Managing Director & Senior Partner
Car sharing services will generate global revenues of $4.7 billion in 2021….It will bring changes to urban driving, driver behavior, and business models of OEMs and new entrants.
Gang Xu leads Boston Consulting Group’s Industrial Goods practice in Greater China.
Throughout his career, Gang has focused on product development, innovation, digitalization, and operational improvement. At BCG, he has led more than ten projects for a domestic automotive original equipment manufacturer (OEM) in China, covering product strategy and planning, overseas market entry, technology assessment, product development benchmarking, voice-of-customer analysis, and module strategy development.
He has also piloted numerous other projects, including the development of new business models and downstream strategies for Chinese OEMs, new mobility solutions and digital business building for domestic and international carmakers, lean manufacturing and factory improvement for a global mining equipment manufacturer, and projects in the automotive aftermarket space for two Chinese domestic OEMs.
He has led brand enhancement and new product launch projects for a leading joint-venture OEM, as well as an enterprise-wide process-improvement and ERP implementation project for the top Chinese manufacturer of commercial airliners.
Before joining BCG in 2015, Gang was a partner at PricewaterhouseCoopers and a principal at A.T. Kearney, working more than 16 years in consulting and focusing on automotive industries. Before that, he worked at Ford Motor Company conducting advanced powertrain research.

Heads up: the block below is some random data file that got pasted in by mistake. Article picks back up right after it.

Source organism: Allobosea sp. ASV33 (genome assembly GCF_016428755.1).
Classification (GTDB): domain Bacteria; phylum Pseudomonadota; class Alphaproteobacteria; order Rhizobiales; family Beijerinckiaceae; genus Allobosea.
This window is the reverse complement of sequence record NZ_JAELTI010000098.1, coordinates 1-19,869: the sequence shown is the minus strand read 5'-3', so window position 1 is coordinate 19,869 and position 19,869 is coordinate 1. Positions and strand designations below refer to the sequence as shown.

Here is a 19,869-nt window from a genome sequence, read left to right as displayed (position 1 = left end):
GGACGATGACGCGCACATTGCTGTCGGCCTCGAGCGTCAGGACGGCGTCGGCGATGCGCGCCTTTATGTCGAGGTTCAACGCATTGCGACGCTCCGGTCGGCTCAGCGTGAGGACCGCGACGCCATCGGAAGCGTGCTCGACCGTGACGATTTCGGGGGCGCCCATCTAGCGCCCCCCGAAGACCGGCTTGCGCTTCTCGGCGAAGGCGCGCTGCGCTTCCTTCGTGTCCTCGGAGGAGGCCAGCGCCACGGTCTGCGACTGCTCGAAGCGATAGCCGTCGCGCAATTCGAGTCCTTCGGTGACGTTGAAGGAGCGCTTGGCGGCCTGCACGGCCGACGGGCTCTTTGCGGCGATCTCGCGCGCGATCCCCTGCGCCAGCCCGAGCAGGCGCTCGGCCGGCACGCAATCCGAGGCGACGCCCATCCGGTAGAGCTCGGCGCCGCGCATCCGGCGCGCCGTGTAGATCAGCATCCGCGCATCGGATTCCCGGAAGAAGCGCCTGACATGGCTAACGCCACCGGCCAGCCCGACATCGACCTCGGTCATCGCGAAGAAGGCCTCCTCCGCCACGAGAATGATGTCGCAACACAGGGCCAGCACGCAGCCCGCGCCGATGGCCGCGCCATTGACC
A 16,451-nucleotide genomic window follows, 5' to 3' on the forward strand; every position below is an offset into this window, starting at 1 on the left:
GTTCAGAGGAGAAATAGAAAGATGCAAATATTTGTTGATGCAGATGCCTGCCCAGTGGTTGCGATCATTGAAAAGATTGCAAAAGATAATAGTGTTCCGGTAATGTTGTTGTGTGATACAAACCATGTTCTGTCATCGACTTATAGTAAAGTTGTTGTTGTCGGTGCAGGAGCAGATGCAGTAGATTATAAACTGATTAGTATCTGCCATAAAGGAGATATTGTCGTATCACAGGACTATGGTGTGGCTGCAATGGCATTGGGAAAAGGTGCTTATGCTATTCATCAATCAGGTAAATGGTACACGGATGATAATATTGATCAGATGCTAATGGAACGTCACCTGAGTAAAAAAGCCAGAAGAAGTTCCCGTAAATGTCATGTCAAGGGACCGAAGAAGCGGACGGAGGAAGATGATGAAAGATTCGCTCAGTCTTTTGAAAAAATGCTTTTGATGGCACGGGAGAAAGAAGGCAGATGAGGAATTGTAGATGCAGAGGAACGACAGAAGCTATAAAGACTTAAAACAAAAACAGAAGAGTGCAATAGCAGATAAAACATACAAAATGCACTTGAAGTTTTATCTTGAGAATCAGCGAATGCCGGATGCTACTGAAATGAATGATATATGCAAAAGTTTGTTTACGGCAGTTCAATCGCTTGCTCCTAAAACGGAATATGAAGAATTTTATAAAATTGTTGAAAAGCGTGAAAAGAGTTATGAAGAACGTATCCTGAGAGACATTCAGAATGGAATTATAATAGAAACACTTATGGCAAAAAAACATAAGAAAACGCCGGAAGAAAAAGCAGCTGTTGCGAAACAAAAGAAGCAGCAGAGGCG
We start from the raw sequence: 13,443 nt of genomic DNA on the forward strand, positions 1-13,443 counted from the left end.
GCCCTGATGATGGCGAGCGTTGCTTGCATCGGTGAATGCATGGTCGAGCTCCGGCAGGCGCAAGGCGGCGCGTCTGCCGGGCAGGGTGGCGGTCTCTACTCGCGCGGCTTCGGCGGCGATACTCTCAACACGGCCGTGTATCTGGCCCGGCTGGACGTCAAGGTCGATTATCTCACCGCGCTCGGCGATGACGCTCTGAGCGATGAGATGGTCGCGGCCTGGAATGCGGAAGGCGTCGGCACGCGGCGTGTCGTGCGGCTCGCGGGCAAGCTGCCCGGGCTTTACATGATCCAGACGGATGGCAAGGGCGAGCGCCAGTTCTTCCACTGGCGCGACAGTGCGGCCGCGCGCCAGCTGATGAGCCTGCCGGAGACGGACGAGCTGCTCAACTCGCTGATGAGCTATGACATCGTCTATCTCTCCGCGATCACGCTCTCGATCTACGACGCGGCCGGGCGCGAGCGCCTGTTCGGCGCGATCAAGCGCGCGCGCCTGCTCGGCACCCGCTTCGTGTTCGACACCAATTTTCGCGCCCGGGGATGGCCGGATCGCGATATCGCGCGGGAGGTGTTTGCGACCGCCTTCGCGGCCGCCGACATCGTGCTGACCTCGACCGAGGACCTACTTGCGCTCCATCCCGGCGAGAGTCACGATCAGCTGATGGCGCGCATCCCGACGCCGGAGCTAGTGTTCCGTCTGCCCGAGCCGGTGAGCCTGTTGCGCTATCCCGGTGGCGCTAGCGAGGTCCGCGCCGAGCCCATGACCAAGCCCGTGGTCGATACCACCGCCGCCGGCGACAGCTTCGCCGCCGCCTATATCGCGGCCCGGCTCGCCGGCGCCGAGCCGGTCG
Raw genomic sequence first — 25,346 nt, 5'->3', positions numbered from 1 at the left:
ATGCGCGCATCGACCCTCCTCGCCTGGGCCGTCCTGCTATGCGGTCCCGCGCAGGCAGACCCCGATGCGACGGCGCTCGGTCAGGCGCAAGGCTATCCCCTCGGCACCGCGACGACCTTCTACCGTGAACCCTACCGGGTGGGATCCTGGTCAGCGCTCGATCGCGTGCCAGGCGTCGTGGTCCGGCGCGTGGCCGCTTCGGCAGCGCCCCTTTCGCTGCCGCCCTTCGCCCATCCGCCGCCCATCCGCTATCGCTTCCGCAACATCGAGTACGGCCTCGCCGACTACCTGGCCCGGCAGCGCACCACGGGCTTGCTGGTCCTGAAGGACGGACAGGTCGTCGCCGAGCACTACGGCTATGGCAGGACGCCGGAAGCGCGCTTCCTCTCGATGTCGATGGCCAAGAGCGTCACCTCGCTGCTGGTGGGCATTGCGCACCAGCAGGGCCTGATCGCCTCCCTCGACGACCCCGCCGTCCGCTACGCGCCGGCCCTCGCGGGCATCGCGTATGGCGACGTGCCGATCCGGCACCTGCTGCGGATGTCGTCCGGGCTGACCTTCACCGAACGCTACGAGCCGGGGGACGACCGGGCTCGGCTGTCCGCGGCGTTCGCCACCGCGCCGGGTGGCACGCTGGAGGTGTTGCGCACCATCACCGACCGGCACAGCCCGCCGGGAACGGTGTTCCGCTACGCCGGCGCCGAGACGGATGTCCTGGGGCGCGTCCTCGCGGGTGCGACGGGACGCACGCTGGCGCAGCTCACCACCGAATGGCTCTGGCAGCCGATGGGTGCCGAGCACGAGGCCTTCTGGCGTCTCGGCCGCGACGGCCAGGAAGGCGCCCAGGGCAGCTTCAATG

With demand and regulation forcing the global shift to green trucks, manufacturers must develop new strategies to survive. The first step: convincing fleet operators and creating the charging infrastructure.
How? By navigating the near-term impacts with fortitude and foresight. Here’s some guidance.
Here’s what’s been happening to automotive supply chains in China—in Hubei province, in particular—and how companies can respond to this and future global challenges.
New-energy powertrains, autonomous technology, and connectivity are fueling unprecedented change in the market. How should players prepare for a radically different future?
Domestic automakers are rapidly gaining an edge in ride-hailing services, self-driving cars, and electric vehicles. Foreign players need a bold and nimble strategy to remain competitive.
Innovation alone won’t save the industry’s economics. Manufacturers must adopt digital technologies to produce battery cells cost-effectively.
Automobile powertrains are shifting toward electrification at an accelerating pace. What’s driving the trend, and what powertrains will be required by 2030 for owned and shared mobility?
To transform themselves from “hardware” manufacturers into mobility solutions providers, automakers must follow tech industry rules.
JV activity is booming, but progress is slow and many multinationals are disappointed with the value these partnerships deliver. Here are eight ways to succeed.